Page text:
b. Offer to revise the work for an additional fee
Sometimes, the client will be unhappy or angry with the work because the initial idea of the project changed (often changes may come from management) and now the work doesn’t meet their goals. Here, it’s a different end-work than what you both originally agreed on. So, in those situations, it’s actually not your problem.
In this case, you can offer to provide a new proposal and estimate (you might consider including a discount) to the client – one that adds the new necessary changes.
Here’s an email template you could use with an unsatisfied customer to increase project scope:
I’m sorry to hear that you’re not happy with the work but what you mention as a problem was not included in our original agreement (Please find the original contract attached as reference).
Since I am closely familiar with the project at hand, I’d be happy to continue working on it and to send you an estimate that includes the new project scope.
Awaiting your thoughts on this.
c. Offer no revision at all
Maybe you’ve already made some revisions on the project, or the business relationship is really not working. In this case, it’s time to let the client go. How?
You can simply wish them luck and part ways or if you know a freelancer that could be a good fit for the client (and the project) you can recommend the new professional to the customer. If they need the project completed urgently, this can make a difference.
I’m sorry to hear that the project hasn’t gone the way you hoped. So I understand if you no longer want to work with me on this.
I can, however, recommend [Freelancer’s name] for [Work or project to complete] as I think his/her work will better match what you had in mind.
I wish you the best on the project and your business,
Some clients will ask for a refund on their deposit. If you signed a contract, you’re protected on the front from these kinds of situations and you can communicate so to the client. Here’s an email template for a client that asks for a refund:
I’m sorry to hear that the project isn’t going the way you hoped. I understand if you no longer want to work with me on this. However, as per our contract, payments are not refundable.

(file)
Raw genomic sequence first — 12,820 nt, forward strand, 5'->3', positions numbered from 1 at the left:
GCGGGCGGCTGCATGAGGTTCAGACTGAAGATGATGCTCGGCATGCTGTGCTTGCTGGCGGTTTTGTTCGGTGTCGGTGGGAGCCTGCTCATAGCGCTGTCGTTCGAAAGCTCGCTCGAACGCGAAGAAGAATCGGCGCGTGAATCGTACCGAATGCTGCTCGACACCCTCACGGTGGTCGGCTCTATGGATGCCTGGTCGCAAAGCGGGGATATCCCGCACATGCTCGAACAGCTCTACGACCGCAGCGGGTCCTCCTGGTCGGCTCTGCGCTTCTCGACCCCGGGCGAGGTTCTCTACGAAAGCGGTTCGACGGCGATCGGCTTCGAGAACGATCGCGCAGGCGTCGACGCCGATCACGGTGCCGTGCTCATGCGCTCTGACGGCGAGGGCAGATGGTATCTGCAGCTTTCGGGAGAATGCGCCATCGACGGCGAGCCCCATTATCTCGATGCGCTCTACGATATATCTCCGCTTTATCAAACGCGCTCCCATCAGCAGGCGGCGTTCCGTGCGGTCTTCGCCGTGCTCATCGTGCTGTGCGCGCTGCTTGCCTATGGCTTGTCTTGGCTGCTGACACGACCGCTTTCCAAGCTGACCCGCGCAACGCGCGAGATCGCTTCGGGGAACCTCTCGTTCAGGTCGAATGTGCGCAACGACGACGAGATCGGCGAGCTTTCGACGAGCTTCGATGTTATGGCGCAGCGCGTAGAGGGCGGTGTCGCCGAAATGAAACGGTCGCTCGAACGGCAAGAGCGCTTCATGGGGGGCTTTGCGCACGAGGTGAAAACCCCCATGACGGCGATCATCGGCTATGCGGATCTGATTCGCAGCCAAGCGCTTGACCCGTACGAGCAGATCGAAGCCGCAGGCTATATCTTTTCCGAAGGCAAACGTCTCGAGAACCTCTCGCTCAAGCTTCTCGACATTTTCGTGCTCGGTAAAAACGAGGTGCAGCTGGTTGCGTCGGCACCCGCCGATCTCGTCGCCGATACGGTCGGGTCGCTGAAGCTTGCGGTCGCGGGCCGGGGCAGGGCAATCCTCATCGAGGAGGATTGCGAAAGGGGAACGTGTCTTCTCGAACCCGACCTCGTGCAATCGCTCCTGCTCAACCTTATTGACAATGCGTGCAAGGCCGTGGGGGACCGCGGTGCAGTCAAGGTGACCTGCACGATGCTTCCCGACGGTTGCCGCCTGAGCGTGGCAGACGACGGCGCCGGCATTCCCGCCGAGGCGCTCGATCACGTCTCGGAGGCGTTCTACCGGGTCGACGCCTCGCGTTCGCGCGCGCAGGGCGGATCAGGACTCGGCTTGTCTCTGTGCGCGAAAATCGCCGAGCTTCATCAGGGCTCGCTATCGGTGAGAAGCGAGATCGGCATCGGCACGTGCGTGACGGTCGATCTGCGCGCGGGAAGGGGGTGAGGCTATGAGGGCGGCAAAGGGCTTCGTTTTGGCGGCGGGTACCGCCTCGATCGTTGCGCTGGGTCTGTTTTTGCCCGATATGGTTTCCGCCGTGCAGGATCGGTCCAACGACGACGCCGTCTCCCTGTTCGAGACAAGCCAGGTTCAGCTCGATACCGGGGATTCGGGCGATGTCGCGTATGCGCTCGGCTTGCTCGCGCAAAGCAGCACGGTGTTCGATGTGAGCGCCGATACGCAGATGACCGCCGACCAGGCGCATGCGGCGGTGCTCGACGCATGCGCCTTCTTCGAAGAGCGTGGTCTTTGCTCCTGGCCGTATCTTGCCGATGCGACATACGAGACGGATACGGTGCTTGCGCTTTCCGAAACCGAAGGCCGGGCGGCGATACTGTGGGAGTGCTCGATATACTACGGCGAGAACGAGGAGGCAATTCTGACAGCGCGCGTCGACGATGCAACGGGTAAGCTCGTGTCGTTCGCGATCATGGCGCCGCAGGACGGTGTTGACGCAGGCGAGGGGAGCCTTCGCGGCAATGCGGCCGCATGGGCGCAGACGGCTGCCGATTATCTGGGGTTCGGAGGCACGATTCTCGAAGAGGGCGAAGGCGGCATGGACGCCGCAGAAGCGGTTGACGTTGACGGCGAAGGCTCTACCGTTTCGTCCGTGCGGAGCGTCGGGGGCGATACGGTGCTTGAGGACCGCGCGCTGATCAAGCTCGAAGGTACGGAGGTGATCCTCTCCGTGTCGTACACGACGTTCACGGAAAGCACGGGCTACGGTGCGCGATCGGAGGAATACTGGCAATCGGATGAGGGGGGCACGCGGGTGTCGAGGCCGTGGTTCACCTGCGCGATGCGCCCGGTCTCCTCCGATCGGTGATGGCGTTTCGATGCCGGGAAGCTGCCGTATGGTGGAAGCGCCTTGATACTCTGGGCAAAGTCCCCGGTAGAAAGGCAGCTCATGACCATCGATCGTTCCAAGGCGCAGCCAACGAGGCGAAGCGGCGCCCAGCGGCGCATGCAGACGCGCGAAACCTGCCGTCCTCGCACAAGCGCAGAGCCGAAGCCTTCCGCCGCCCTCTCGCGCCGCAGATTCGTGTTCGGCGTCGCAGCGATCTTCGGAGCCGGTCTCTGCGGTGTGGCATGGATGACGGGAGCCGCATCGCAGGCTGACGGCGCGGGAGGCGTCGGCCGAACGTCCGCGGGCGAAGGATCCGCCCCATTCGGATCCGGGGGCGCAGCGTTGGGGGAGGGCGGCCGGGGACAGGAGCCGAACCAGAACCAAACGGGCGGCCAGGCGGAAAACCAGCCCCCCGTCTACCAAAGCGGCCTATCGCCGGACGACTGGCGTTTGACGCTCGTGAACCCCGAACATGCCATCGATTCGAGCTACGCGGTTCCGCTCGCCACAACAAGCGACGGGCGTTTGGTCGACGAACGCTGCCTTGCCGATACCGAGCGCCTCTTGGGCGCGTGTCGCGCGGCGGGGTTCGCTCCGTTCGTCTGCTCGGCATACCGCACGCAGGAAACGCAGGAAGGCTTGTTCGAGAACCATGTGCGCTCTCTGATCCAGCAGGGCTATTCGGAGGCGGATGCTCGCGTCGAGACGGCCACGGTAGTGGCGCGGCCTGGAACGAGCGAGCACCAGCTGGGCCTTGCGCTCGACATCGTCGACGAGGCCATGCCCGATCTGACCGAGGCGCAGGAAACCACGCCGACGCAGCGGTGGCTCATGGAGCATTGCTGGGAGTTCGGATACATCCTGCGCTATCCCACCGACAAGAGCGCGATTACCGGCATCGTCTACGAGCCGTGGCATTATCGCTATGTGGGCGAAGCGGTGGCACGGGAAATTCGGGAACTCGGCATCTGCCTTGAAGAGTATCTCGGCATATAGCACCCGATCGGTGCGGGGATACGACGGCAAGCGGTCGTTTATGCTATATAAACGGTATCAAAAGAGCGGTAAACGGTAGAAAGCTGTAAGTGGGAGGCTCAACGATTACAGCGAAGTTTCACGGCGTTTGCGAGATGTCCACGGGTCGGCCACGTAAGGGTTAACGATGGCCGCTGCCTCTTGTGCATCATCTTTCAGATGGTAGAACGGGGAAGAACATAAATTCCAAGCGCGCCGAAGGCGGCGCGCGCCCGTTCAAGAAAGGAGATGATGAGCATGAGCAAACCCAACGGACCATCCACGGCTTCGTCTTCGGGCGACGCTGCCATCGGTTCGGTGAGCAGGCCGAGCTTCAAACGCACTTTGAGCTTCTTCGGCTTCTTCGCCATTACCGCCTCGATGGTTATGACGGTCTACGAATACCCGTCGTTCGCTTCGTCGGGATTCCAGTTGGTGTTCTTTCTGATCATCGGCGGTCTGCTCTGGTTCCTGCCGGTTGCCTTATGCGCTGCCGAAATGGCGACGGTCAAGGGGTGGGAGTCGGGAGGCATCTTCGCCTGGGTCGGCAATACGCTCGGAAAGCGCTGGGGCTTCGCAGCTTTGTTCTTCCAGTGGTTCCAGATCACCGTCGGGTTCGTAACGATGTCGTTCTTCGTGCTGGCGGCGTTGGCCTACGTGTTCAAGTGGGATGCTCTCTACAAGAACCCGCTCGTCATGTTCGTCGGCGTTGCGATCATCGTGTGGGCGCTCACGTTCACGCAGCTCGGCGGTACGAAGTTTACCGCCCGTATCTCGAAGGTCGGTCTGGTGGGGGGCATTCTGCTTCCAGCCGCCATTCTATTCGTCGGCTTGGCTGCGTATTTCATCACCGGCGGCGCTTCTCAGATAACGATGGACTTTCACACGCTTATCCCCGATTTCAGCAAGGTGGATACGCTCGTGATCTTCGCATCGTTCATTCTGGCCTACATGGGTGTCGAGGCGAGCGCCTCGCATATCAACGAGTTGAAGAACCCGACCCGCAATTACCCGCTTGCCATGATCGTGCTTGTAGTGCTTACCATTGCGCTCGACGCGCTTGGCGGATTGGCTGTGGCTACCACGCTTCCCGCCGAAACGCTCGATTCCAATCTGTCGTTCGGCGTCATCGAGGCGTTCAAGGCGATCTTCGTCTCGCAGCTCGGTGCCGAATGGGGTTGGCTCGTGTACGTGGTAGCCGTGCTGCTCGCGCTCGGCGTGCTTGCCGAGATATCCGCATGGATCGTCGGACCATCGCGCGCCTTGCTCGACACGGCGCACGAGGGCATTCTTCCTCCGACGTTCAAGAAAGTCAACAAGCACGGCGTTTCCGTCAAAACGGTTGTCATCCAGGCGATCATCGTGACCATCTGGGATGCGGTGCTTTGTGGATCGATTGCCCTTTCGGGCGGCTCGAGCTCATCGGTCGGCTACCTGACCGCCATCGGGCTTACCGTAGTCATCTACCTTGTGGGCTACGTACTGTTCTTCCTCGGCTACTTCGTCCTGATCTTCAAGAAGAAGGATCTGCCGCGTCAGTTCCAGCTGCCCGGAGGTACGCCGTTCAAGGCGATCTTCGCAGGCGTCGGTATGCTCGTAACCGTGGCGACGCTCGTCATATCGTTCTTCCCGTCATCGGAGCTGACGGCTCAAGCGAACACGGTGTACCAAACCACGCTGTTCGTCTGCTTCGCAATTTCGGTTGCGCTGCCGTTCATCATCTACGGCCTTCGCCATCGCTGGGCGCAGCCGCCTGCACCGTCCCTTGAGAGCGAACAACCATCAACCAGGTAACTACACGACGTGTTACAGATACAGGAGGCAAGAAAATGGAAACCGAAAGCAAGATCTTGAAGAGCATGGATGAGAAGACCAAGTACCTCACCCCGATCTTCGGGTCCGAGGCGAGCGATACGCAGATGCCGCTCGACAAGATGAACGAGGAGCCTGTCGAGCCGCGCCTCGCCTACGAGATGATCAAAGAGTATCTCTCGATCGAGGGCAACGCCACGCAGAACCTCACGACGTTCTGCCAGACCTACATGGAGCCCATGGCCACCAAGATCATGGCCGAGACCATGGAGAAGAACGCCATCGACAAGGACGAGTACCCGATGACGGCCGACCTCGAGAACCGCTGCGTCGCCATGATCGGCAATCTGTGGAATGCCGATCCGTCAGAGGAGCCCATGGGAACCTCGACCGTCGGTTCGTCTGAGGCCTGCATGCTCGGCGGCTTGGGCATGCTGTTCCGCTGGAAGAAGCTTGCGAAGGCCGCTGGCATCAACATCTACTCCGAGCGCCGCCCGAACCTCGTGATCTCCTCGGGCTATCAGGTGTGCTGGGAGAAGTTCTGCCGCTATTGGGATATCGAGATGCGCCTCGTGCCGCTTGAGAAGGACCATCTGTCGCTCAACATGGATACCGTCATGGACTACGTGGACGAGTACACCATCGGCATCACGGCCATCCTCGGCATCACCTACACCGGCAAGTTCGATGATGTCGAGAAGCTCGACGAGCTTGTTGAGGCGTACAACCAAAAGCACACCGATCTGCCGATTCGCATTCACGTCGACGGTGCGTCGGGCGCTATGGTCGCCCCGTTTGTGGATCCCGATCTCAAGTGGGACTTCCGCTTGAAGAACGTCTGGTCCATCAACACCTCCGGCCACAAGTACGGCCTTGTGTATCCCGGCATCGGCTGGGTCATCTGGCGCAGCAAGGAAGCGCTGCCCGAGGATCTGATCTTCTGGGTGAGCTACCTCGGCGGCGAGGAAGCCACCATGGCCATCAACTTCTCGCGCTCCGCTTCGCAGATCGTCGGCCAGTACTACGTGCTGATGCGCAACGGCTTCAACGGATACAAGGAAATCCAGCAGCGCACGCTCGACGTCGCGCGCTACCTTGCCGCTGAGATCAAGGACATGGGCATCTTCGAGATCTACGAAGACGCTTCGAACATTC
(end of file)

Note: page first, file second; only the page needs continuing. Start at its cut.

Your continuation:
I hope you understand that I’ve blocked away time in my calendar to work on this and also delivered part of the work already.
If there is anything else, however, you would like me to do, please let me know.
I wish you the best on the project and your business,
If you find it appropriate, you can also offer them a partial or complete refund. In this case, remind the client that you’re making an exception as this was not what was included in the contract.
4. Get feedback
Should you get the chance to amend your mistake, you have to double-check with your client as soon as you think you have fixed the issue. In case you’ve identified the problem correctly by communicating with your client, you are likely to get a positive response in most cases.
Even then, try to exceed expectations by following up with an apology and possibly, give a discount on the next project. Any previously dissatisfied client is sure to appreciate this.
5. Learn from your mistakes
Once the crisis has been averted, you are almost ready to lean back and take a break.
However, there is one last step of utmost importance. Think about your project and the things that went wrong and try to use that information to improve your work. Ideally, you are aware of the specific problem and its cause. Regardless of if it was a lack of communication, a technical error or a time-management issue – make sure you learn from the error and try avoiding it in the future.
No freelancer makes it to the top without dealing with angry customers. Bettering yourself by utilizing the experience from your past is crucial for success. So learning from the experience is one of the best things you can do for yourself and your freelance career.
Always keep in mind: No client is like the other. Different client types need different treatments. But if you understand how to satisfy your clients, your relationship will surely lead to long-term freelance projects!